The Slow Burn

I was reading a forum thread the other day where folks were discussing prolific writers and it turned into a discussion of how fast someone could write a novel and some sort of notion of what’s ideal.

To me, it really depends on the story you’re trying to tell and whether the words are there or not.

For example.  I think it was last June, or maybe even May, that I had an initial story idea while hiking.  I stopped and jotted it down and continued to think about it throughout the hike.

(On the W2K trail–I can still visualize exactly where I was when I first thought of it.  About half an hour in coming from the Kinloch side.  Damn, I miss that place.  Anyway.  I digress.)

Even though I had the idea last summer, I didn’t start writing that story until I was on the train to Budapest in February of this year.  In March I added another 3,100 words to it.  In April I added 777.

And there it sat. Until yesterday when I decided to re-write it from third person POV to first person POV and from past tense to present tense. By the time I was done I’d added 3,645 words to the story, too.

And now it’s going to have to sit again.  Because my mind isn’t ready to write the next part.  I tried.  I re-read the 10,000 or so words I have so far (it’s a long one), but I couldn’t see the next step.

That first burst of creativity was introducing my main character.  The next was putting the character through hell until the climactic confrontation scene.  The latest was writing that confrontation (that didn’t turn out like my character thought it would).  And now I kind of know where I need to take things, but I don’t know how to get there.

So, to the back burner it goes to simmer some more.

A part of me wants to finish the story NOW, because I like it and I want to share it with my betas and see if they do too and then I want to get it out there and have some market buy it so you can all see it as well.

But it’s not ready.  It’s one of those stories that requires time to develop.  (One of the reasons I like it is because it’s layered and there’s some complexity there that I need to get right.)

On the other hand, I have another story (that I’m about to jinx by talking about it) that I wrote the first draft of on April 13th and had out to betas by the 16th.  It’s a much shorter story.  And much simpler.  So it didn’t require that fermentation time.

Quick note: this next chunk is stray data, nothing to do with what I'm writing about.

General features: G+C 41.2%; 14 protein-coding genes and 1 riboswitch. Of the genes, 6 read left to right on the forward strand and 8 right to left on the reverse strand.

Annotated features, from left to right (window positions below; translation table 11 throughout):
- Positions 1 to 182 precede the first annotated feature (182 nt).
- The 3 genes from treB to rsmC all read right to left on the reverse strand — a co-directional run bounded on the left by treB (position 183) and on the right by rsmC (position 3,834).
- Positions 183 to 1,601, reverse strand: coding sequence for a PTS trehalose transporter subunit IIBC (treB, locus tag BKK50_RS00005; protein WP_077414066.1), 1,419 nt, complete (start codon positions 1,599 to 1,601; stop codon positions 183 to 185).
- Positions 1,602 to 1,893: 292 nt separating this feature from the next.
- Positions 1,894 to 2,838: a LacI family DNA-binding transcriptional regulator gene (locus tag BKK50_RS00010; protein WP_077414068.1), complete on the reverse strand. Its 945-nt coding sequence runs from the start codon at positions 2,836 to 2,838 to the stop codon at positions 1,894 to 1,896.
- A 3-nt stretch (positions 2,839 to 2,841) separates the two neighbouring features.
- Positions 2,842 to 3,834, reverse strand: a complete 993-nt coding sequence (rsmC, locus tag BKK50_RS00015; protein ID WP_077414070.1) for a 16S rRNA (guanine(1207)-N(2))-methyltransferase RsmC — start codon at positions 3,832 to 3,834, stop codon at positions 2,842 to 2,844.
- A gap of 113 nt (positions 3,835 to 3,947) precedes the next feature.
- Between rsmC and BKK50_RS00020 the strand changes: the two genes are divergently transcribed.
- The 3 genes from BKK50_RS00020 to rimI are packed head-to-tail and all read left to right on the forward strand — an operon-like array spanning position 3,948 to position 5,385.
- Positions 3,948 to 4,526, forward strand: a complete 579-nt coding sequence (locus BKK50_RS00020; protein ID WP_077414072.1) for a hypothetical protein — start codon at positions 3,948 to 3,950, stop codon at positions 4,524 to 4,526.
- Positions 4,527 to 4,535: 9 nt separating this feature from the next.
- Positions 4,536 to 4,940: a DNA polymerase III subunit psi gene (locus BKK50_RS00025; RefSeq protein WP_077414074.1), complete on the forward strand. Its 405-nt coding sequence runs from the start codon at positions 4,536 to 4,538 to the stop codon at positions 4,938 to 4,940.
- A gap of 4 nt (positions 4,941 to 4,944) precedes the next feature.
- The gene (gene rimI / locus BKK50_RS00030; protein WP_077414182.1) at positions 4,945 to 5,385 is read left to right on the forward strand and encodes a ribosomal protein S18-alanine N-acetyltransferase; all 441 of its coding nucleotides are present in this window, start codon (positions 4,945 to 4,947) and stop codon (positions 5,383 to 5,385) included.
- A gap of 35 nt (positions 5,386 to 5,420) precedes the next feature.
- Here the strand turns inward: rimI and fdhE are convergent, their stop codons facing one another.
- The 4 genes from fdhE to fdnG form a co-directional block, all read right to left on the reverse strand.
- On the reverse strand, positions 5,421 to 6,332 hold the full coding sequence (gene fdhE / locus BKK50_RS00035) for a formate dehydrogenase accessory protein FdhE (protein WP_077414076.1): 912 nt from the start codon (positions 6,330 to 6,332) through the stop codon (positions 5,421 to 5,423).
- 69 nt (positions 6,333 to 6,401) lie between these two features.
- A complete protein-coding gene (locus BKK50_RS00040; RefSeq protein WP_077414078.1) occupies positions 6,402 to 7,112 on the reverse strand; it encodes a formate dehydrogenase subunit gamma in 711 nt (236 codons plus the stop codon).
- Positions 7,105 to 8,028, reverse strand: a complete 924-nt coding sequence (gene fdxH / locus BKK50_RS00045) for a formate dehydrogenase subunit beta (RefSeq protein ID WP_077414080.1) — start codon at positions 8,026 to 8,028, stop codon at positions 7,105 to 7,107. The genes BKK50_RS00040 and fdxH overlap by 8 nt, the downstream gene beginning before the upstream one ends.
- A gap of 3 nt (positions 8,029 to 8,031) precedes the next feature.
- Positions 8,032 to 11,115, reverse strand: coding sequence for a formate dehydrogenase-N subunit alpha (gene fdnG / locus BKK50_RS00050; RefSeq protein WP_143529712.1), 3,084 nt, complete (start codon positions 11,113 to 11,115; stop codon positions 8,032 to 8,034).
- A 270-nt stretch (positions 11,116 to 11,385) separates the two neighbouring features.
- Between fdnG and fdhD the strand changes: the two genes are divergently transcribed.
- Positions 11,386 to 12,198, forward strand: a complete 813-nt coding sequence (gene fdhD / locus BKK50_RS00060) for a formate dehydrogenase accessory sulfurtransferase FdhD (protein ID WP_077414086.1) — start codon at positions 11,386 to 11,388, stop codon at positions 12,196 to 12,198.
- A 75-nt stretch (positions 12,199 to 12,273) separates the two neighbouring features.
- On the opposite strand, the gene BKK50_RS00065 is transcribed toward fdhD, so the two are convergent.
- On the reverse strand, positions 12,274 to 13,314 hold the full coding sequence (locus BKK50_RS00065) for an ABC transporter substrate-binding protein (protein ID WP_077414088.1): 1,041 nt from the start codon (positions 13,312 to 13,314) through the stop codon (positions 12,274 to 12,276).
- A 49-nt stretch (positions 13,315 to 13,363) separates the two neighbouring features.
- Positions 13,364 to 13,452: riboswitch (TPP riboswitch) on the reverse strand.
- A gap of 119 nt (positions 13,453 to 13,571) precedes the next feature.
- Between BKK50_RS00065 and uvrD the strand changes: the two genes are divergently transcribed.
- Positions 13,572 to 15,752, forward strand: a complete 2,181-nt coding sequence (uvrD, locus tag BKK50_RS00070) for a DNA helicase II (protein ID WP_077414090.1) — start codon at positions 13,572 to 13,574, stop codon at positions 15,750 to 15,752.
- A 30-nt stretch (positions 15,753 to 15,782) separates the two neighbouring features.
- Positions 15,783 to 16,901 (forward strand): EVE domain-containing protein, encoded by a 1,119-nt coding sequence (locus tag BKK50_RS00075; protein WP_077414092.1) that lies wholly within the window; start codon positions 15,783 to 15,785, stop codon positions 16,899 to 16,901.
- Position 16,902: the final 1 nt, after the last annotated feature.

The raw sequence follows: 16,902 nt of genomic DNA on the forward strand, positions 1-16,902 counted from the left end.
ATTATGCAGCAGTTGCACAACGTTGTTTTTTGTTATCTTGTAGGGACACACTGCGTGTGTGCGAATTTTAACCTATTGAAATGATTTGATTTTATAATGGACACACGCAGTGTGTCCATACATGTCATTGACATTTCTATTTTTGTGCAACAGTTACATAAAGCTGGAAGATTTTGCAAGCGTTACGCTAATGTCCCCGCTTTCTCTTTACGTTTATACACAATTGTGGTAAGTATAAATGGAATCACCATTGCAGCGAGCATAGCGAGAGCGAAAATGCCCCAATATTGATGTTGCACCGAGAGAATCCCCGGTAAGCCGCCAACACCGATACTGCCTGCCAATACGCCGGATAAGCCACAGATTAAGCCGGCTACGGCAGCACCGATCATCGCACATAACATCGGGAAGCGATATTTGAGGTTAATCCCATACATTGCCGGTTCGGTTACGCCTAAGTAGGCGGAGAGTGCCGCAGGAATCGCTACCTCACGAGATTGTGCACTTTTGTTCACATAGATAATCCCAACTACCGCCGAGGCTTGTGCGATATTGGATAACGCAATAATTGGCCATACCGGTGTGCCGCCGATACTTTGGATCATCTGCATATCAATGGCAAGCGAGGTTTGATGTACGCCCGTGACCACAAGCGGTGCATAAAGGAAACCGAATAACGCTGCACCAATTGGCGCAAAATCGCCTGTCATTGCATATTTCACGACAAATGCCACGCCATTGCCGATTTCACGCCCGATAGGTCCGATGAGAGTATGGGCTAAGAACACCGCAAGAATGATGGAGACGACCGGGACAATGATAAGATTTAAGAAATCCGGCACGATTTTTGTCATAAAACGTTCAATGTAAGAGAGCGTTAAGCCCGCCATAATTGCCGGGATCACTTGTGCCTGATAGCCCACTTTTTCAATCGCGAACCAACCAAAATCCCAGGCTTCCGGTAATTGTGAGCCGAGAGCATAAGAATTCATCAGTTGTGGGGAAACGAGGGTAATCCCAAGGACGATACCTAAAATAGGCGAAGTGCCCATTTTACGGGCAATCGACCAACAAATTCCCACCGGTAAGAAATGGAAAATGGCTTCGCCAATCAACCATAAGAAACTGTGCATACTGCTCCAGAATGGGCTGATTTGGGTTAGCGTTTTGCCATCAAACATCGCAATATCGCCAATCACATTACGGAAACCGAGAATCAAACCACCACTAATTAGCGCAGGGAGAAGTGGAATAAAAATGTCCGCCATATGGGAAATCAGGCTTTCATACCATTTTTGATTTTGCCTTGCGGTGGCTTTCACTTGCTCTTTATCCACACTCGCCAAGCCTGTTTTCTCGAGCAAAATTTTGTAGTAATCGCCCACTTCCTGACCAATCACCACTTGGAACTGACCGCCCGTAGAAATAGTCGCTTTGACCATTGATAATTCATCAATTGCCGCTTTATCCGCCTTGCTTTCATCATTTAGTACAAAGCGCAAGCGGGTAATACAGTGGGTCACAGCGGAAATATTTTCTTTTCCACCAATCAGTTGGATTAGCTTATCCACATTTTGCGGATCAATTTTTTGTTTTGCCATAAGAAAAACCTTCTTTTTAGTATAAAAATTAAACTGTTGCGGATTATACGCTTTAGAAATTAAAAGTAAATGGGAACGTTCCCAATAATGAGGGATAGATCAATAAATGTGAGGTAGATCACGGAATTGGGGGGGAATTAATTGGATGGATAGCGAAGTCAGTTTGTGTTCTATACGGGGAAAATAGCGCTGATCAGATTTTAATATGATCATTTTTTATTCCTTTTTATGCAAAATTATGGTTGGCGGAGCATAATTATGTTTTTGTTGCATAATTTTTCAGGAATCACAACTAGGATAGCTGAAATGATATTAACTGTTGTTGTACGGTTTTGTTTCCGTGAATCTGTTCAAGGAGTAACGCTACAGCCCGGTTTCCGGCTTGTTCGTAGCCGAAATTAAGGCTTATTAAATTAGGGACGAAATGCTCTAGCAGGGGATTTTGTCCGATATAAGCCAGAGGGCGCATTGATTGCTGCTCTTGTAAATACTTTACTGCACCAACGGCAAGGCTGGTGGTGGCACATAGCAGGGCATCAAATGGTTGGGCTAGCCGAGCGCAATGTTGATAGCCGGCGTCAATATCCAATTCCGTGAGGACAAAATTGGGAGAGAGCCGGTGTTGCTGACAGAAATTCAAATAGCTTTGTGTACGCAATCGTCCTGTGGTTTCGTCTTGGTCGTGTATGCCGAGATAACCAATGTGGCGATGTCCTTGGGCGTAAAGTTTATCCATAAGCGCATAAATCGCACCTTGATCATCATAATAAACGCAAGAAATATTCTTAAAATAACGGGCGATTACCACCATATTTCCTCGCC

Doesn’t make it a bad story–it could possibly be my first published story.

It’s just not a story that requires the same level of thought or contemplation.  It’s cotton candy.  The other story is a crown roast with all the fixins.

You know there’s also a beverage analogy here, right?  Some stories are like a pitcher of iced tea–that you can make by yourself at home in an hour or so.  No one’s going to talk about them for days on end, but they satisfy your thirst.  And some stories are like a fine wine that need time to mature into their flavor.  Drink them too soon and they taste terrible.  Give them enough time and people will still be talking about them years later.

So, give your story the time it needs to develop properly.  Maybe that’s a day.  Maybe that’s a month.  Maybe it’s a year.  Or ten years.  (It’s happened…)  But don’t force it.  Because should you get that earlier version published, you won’t be able to then go back and publish the true story later.

(Well, I guess you could.  But, do you really want to be accused of being derivative of yourself?  Better to take the time and get it right the first time.)

Obviously, this is different from publishing what is your best at the time and not seeing that it could’ve been so much better than it is.  This is for all those folks who rush a story just to sub it by some deadline or because they just aren’t patient enough to let it sit as long as it needs to.

And, trust me, I’m as guilty of this as the next person.  I have a story I’ve rewritten four different ways now and it’s probably still not there.  I got it to ok quality, so subbed it somewhere.  And got a personal back.  But part of the personal commented on how the story was “uneven”, which is a valid critique.  That story isn’t what I want it to be yet.  But it’s such a cool idea, I want to see it published NOW.  So, I rushed it.  And it isn’t what it could be.

Live and learn.  (And improve based on what you learn…unlike in certain other areas of my life where I’ve technically learned the lesson but refuse to act on what I’ve learned.)



About M. H. Lee

M.H. Lee is a speculative fiction writer currently residing in Colorado whose stories are sometimes dark, sometimes funny, sometimes darkly funny, but hopefully always thought-provoking and entertaining.
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